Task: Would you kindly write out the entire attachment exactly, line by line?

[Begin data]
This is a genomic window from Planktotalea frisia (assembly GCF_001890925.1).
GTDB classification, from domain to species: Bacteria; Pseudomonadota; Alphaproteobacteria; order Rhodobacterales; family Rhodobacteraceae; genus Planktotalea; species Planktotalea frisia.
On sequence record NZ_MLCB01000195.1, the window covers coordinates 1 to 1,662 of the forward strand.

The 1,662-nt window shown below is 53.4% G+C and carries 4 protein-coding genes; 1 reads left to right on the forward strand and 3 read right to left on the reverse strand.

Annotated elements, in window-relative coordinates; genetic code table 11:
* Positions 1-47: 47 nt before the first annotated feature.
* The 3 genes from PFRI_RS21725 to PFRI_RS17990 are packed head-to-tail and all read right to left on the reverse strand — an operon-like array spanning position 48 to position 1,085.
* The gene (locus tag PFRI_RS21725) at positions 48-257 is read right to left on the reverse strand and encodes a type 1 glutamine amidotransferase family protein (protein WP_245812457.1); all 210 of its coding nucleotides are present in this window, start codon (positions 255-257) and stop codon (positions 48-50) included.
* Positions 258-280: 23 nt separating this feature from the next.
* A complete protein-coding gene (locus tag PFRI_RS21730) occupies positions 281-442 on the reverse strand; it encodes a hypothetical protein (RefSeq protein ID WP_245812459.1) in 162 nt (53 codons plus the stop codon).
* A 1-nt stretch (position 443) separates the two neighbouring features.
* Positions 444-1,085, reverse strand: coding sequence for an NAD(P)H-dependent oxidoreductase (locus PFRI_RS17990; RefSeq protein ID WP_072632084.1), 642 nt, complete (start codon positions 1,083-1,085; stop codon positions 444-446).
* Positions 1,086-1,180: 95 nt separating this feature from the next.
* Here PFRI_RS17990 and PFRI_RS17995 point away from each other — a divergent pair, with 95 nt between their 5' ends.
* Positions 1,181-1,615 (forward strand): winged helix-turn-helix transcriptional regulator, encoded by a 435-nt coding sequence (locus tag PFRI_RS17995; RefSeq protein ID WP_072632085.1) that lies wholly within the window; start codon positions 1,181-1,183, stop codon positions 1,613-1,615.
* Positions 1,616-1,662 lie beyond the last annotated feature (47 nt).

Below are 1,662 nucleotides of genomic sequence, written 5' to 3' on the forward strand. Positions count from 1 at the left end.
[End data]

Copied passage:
This is a genomic window from Planktotalea frisia (assembly GCF_001890925.1).
GTDB classification, from domain to species: Bacteria; Pseudomonadota; Alphaproteobacteria; order Rhodobacterales; family Rhodobacteraceae; genus Planktotalea; species Planktotalea frisia.
On sequence record NZ_MLCB01000195.1, the window covers coordinates 1 to 1,662 of the forward strand.

The 1,662-nt window shown below is 53.4% G+C and carries 4 protein-coding genes; 1 reads left to right on the forward strand and 3 read right to left on the reverse strand.

Annotated elements, in window-relative coordinates; genetic code table 11:
* Positions 1-47: 47 nt before the first annotated feature.
* The 3 genes from PFRI_RS21725 to PFRI_RS17990 are packed head-to-tail and all read right to left on the reverse strand — an operon-like array spanning position 48 to position 1,085.
* The gene (locus tag PFRI_RS21725) at positions 48-257 is read right to left on the reverse strand and encodes a type 1 glutamine amidotransferase family protein (protein WP_245812457.1); all 210 of its coding nucleotides are present in this window, start codon (positions 255-257) and stop codon (positions 48-50) included.
* Positions 258-280: 23 nt separating this feature from the next.
* A complete protein-coding gene (locus tag PFRI_RS21730) occupies positions 281-442 on the reverse strand; it encodes a hypothetical protein (RefSeq protein ID WP_245812459.1) in 162 nt (53 codons plus the stop codon).
* A 1-nt stretch (position 443) separates the two neighbouring features.
* Positions 444-1,085, reverse strand: coding sequence for an NAD(P)H-dependent oxidoreductase (locus PFRI_RS17990; RefSeq protein ID WP_072632084.1), 642 nt, complete (start codon positions 1,083-1,085; stop codon positions 444-446).
* Positions 1,086-1,180: 95 nt separating this feature from the next.
* Here PFRI_RS17990 and PFRI_RS17995 point away from each other — a divergent pair, with 95 nt between their 5' ends.
* Positions 1,181-1,615 (forward strand): winged helix-turn-helix transcriptional regulator, encoded by a 435-nt coding sequence (locus tag PFRI_RS17995; RefSeq protein ID WP_072632085.1) that lies wholly within the window; start codon positions 1,181-1,183, stop codon positions 1,613-1,615.
* Positions 1,616-1,662 lie beyond the last annotated feature (47 nt).

Below are 1,662 nucleotides of genomic sequence, written 5' to 3' on the forward strand. Positions count from 1 at the left end.